The Review has always had an impish sense of humor and a penchant for irony and satire. This has offended some who have, I’m convinced, quite misunderstood what was going on. But it has entertained many, and, personally, I’ll choose dry wit over dry tedium any day of the week.
With such essays in volume 4 (1992) as Matthew Roper’s review of Weldon Langfield, The Truth about Mormonism: A Former Adherent Analyzes the LDS Faith,14 and John Gee and Michael Rhodes’s review of Charles Larson’s By His Own Hand upon Papyrus: A New Look at the Joseph Smith Papyri,15 it was becoming clear that the Review was not going to limit itself solely to books about the Book of Mormon. Still, it remained heavily concentrated on such books, and every issue concluded with a comprehensive bibliography of relevant titles for the preceding year.
In 1994, the Review went from annual to semiannual. The immediate impetus for this change was the publication of an anthology of mostly secularizing and reductionist essays on the Book of Mormon, largely authored by disaffected former believers and edited by Brent Lee Metcalfe, entitled New Approaches to the Book of Mormon.16 We devoted essentially an entire issue of the Review—volume 6, number 1—to detailed responses to New Approaches. I was particularly delighted, when I was looking for somebody to respond to a chapter that argued that the population figures in the Book of Mormon were unrealistic, to come across Dr. James E. Smith, a Latter-day Saint and a professional demographer with particular expertise in the estimation of ancient populations.17 I hadn’t even imagined that such a person existed.
Since Metcalfe had included an essay in New Approaches in which he argued that the complex literary device known as chiasmus (or inverted parallelism) could have appeared in the Book of Mormon simply by accident, I was especially pleased to have included in this same issue of the Review Bill Hamblin’s subtle and yet devastating refutation of Metcalfe’s conclusion.18
I have had occasion many times since to marvel at the range and depth of talent and training that exists, and that can be called upon, among members of the church. Another notable example of this came when I was looking for someone to examine Robert D. Anderson’s reductionist Inside the Mind of Joseph Smith: Psychobiography and the Book of Mormon. I was delighted to discover Michael D. Jibson, MD, PhD, director of residency education and clinical associate professor of psychiatry at the University of Michigan, who not only knew his stuff but also wrote so well that I’m not sure that we corrected so much as a comma in his submitted essay.19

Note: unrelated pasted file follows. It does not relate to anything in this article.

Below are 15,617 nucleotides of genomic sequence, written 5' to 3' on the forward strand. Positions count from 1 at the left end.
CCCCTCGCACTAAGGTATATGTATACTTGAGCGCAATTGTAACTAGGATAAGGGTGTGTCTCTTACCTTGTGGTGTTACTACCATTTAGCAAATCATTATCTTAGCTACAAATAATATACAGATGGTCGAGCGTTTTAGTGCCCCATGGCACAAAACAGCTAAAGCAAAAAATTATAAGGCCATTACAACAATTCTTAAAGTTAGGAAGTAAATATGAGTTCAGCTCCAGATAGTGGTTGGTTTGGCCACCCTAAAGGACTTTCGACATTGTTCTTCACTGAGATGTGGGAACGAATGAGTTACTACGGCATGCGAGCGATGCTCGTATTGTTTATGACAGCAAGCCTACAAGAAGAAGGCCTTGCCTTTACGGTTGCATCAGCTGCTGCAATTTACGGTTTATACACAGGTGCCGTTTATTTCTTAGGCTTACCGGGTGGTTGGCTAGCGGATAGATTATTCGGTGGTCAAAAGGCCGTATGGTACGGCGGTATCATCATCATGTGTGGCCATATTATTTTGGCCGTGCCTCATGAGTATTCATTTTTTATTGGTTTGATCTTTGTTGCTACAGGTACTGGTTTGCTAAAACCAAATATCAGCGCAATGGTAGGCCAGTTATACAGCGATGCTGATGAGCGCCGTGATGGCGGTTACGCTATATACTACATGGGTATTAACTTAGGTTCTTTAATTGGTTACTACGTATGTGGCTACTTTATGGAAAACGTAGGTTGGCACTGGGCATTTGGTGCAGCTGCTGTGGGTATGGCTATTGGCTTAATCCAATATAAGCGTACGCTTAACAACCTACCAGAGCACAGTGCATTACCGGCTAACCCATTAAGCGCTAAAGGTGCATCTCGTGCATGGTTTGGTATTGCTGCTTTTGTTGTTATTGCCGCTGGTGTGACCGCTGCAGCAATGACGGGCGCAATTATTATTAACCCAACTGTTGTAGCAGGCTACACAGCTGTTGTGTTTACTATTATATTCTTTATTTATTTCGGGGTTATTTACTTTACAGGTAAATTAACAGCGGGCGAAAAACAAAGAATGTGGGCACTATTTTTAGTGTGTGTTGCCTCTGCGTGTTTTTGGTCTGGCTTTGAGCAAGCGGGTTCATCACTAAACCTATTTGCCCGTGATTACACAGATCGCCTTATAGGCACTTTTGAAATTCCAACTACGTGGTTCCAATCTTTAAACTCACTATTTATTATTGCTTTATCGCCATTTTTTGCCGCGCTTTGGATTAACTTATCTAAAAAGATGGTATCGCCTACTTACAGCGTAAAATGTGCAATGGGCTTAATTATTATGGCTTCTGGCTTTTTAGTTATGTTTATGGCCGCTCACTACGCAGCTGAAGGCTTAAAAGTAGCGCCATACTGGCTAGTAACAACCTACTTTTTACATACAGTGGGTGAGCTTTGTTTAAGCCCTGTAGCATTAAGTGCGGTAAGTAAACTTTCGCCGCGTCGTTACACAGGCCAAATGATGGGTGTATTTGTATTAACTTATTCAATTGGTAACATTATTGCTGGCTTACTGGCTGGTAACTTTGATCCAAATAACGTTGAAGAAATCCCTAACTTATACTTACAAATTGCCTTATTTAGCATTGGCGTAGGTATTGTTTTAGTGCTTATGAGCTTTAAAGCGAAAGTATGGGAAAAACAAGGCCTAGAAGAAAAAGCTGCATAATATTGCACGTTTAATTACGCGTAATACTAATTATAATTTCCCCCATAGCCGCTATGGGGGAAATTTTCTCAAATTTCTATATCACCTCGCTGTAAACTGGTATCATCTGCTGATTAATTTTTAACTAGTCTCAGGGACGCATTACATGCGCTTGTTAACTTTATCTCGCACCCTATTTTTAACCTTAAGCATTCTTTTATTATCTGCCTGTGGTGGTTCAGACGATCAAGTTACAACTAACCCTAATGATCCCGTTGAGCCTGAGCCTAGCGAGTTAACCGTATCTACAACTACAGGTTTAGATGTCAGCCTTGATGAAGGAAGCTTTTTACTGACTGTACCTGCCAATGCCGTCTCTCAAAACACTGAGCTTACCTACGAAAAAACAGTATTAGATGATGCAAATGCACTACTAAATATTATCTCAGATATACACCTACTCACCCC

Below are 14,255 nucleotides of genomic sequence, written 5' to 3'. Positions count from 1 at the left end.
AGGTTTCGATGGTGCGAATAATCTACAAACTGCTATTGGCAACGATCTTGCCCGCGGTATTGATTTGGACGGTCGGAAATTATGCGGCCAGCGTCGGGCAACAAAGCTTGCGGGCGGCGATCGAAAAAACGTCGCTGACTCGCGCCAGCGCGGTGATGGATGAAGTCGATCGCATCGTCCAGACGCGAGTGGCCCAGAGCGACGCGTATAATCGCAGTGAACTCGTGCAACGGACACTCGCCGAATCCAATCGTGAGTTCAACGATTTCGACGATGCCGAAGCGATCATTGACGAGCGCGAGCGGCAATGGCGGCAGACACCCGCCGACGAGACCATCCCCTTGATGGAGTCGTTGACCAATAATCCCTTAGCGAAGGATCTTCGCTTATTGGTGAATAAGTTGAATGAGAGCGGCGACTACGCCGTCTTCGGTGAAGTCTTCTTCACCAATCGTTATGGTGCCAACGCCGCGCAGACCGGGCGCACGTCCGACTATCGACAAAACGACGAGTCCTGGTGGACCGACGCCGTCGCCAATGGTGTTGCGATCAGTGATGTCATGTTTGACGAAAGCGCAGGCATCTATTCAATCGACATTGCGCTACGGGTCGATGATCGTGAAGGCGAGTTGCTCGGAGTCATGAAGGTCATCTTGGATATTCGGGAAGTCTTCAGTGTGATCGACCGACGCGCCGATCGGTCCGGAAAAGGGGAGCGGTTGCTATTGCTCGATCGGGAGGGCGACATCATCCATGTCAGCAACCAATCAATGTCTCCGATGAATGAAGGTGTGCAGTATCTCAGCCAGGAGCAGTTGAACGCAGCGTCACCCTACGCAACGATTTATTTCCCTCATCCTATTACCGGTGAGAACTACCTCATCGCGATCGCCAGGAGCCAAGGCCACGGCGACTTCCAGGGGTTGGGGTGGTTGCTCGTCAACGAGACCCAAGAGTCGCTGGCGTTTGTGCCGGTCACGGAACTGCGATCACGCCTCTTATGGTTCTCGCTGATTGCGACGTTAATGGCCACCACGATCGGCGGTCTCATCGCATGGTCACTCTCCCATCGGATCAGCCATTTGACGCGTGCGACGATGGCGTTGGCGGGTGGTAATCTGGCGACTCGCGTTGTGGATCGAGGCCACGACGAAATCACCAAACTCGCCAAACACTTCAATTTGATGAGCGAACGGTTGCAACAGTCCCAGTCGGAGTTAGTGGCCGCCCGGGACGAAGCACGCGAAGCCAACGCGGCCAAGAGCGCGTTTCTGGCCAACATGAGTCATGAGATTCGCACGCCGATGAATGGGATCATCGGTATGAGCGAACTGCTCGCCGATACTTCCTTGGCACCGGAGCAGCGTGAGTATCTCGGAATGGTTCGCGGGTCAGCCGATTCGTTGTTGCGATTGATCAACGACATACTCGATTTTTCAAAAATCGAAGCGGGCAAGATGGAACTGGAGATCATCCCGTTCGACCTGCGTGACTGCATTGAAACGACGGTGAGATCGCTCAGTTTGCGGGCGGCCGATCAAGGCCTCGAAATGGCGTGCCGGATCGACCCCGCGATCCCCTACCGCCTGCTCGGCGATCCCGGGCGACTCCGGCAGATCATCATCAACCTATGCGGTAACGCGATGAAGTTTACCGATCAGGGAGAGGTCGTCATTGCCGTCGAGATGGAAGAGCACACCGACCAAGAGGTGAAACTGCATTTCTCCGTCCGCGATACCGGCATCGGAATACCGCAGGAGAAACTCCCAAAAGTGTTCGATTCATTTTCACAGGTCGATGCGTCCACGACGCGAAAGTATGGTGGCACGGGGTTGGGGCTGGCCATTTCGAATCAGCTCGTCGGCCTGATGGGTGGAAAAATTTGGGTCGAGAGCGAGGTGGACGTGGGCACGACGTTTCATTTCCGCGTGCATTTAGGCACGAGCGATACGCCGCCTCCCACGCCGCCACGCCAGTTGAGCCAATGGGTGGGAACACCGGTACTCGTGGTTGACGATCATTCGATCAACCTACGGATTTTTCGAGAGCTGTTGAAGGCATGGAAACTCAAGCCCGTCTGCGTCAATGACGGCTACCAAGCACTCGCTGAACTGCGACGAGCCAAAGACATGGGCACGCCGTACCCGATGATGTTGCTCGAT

With volume 8, in 1996, we made the first name change to the Review, altering it from Review of Books on the Book of Mormon (and thus, unfortunately, losing the wonderful acronym ROBOTBOM) to FARMS Review of Books. And, for the first time, we moved from an undifferentiated table of contents to a list of contents organized by type. For instance, the table of contents for FARMS Review of Books 8/1 featured items categorized under not only “Book of Mormon” but also “Books on Other Ancient Scripture,” “Polemics,” “Historical and Cultural Studies,” “Study Aids,” and “Fiction.” These categories have shifted from issue to issue, according to need—the table of contents for FARMS Review of Books 8/2, the very next issue, was organized into “The Book of Mormon,” “Other Scriptures and Ancient Texts,” “Other Publications,” “Publications for Children,” and “Study Aids”—but they have always clearly signaled that the Review‘s concerns have broadened beyond the Book of Mormon alone. (In FARMS Review of Books 9/2 , the category of “Mormon Studies” made its first appearance.)
Volume 11, number 2, published in 1999, was dedicated to responses to Craig L. Blomberg and Stephen E. Robinson’s important book How Wide the Divide? A Mormon and an Evangelical in Conversation.20 It even included a lengthy review essay by Paul L. Owen and Carl A. Mosser in which these two young evangelical scholars offered their own critique of Latter-day Saint doctrine.21 Although there were understandable concerns among some about providing yet another platform for others to argue against the faith of Latter-day Saints, I thought it worthwhile to showcase a pair of evangelicals who, at least, sought to do so honestly, charitably, and fairly. We had, entirely with justice, been complaining so long about attacks on the church that were neither honest nor charitable nor fair that it seemed reasonable to celebrate, as it were, a hopeful sign of better (or, at least, less bad) things to come.22
Another of my own favorite moments in the history of the Review—I’ve had to skip over many, owing to constraints of time, energy, and reader patience—came when, in 2001, Review 13/2 published the mature Davis Bitton’s bitingly critical review of a 1966 essay in Dialogue bearing the title “Anti-Intellectualism in Mormon History” 23 and written by . . . the younger Davis Bitton.24 (One of our editors, upon first noticing that the author of the review bore the same name as the author of the work that was being reviewed, called to warn me about the mistake. But that, of course, was the joke. The Review‘s humor is, not uncommonly, directed at itself and its own authors.)
That issue also contained a fine article by Ari Bruening and David Paulsen examining the development of the early Mormon concept of God and looking specifically at claims that the Book of Mormon’s view of the Godhead is a form of modalism.25
Perhaps most significantly, though, volume 13, number 2, marked the appointment of two new associate editors for the Review.